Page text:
As part of today’s Hili Dialogue, Grania at WEIT mentioned that among those born on this day (happy birthday Ayaan Hirsi Ali) were Leopold Mozart (father of the more famous Mozart) and Fanny Mendelssohn (older sister of Felix) and linked to this video of a performance of Leopold’s Toy Symphony, which I offer you below:
Also, last Saturday was a Musical Keys session, and I have a few photos from there:
WHAT IS NORMAL?
I found this infographic on twitter and had to share it – I think it is splendid:
HONEST AND DISHONEST PHOTO EDITING
I have shown you some examples of honestly edited photos already in this post. What follows focusses on dishonestly edited photos. Two “newspapers” whose names I refuse to give, one owned by the fourth Viscount Rothermere and on which the good folk of Liverpool refuse to buy, produced photographs purporting to show Jeremy Corbyn dancing towards the Cenotaph yesterday (Remembrance Sunday). To do this their photo editors had cropped out from their original picture the 92 year-old WWII veteran who Mr Corbyn was accompanying and who hotly denies any suggestion that he was dancing:
Musical Keys, Cricket, Photography and some links.
The title of this post refers to Saturday’s Musical Keys session at the Scout Hut on Beulah Street (a place that by now is almost as familiar to me as my own humble abode such is the number of events I have attended there). I also have plenty of other stuff to share.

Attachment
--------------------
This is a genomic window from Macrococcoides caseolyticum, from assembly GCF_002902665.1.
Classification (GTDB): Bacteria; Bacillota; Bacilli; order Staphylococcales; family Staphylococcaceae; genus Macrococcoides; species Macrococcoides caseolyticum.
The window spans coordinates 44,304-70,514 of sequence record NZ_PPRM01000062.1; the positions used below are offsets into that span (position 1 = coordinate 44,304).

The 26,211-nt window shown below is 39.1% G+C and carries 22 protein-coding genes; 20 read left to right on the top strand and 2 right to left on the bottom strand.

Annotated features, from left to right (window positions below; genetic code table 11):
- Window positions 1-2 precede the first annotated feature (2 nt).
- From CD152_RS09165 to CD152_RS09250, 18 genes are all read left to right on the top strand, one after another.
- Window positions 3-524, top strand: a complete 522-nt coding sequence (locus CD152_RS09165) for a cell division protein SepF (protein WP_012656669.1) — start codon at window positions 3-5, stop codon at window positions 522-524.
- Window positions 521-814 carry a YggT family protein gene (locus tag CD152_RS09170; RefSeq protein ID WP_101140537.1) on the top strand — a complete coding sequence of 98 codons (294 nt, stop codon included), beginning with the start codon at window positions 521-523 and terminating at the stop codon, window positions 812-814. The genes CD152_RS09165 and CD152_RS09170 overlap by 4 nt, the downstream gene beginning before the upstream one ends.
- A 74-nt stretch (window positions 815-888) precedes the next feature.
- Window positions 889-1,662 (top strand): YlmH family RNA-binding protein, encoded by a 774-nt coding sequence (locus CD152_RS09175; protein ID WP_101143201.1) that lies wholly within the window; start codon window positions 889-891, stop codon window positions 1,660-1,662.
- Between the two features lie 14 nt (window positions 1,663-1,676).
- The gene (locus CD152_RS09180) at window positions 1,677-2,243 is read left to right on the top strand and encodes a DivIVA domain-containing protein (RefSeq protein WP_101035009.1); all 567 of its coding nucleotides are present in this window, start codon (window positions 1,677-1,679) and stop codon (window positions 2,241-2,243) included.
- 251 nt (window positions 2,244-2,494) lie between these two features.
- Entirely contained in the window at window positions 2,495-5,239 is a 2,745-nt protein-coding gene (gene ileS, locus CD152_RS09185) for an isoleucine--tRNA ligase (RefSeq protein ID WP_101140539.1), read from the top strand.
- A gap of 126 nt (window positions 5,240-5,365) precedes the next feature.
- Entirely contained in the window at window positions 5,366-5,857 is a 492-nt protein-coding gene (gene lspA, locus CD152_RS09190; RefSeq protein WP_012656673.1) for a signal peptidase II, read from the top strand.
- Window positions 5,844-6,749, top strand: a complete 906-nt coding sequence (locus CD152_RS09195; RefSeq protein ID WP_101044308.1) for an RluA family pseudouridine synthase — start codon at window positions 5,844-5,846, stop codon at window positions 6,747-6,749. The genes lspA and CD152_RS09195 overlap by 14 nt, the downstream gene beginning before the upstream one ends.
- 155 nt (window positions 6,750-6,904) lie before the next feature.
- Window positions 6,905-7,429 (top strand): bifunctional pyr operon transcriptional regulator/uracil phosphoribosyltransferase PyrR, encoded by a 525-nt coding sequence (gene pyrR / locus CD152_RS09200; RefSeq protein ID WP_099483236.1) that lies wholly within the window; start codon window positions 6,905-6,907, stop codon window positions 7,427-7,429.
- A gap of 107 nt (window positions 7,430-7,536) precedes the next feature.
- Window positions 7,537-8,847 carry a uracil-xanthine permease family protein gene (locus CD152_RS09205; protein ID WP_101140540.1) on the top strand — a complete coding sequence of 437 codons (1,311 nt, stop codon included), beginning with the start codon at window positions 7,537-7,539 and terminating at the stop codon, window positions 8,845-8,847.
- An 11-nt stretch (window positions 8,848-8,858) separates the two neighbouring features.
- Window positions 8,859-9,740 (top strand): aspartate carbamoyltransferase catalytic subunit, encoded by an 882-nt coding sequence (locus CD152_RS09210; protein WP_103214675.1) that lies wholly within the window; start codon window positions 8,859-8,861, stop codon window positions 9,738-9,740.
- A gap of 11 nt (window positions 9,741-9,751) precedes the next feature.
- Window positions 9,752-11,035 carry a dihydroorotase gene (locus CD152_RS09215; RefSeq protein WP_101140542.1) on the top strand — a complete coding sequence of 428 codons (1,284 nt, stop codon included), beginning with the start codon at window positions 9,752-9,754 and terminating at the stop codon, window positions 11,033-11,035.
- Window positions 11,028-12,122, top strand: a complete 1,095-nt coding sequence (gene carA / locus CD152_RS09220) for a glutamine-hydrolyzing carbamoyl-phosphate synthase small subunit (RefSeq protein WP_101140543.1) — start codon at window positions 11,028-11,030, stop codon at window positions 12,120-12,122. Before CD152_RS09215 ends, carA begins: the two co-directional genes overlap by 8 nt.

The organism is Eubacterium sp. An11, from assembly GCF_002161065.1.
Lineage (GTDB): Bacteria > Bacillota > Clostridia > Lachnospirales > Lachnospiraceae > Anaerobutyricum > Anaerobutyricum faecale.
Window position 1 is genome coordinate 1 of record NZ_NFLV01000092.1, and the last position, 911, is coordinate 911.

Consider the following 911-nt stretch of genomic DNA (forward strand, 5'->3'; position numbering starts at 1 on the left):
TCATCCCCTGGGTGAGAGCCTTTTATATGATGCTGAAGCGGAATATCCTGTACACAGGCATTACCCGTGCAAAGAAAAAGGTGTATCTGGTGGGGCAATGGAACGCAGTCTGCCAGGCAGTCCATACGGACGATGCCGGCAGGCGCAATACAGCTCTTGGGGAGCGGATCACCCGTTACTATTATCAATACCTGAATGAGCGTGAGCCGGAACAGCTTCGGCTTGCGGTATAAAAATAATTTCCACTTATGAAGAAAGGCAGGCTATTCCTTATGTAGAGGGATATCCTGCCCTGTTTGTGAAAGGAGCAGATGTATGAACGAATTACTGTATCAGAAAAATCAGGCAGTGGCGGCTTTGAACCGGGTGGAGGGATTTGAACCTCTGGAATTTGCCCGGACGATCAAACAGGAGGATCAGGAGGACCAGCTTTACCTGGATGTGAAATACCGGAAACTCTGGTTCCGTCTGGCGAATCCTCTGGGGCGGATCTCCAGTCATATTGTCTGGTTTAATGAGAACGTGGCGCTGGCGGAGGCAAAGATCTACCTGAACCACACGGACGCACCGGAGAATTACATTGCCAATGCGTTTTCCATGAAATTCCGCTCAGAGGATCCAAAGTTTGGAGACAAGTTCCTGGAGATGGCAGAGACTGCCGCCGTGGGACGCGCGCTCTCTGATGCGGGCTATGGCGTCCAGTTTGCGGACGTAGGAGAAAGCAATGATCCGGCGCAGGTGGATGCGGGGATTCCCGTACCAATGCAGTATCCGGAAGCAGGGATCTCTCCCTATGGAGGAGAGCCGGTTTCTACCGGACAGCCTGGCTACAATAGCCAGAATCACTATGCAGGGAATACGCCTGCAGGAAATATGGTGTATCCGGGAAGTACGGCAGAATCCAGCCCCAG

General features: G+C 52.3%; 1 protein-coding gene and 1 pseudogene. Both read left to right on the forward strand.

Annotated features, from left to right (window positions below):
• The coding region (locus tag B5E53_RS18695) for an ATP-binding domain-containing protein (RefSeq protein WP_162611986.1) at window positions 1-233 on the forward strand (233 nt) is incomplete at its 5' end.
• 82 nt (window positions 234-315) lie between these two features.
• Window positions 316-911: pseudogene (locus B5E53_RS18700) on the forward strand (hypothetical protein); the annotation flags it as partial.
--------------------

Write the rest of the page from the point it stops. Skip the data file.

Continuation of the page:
Having missed the previous Musical Keys session because I was attending the “Marxism and Nature” Day Schoolin London (well done to the International Socialism Journal team, you organised a great event) I was anticipating this session more eagerly than usual. Then came the news that the branch chair would probably not be able to attend as her son was playing up, which meant that I would be the sole NAS West Norfolk committee member present.
THE WALK THERE
I decided to go via Bawsey Drain (there was no decision to make as regards the mode of transport although it is a longish walk) and I was able to take some pictures along the way.
THE SESSION ITSELF
I was specifically requested to take pictures during this session by John and Kirsten, who run the sessions for Musical Keys. Therefore I have lots of pictures. The session began with the focus exclusively on a kind of wooden drum, shaped like a three dimensional capital T, which had been cunningly wired up to a computer.
Later in the session people were encouraged to try other instruments – two electronic keyboards were available and both were used, I sampled an acoustic guitar and also an electric bass guitar, and a single drum was available for most of the session, with the full set (which tends to drown out everything else) in action for the last few minutes.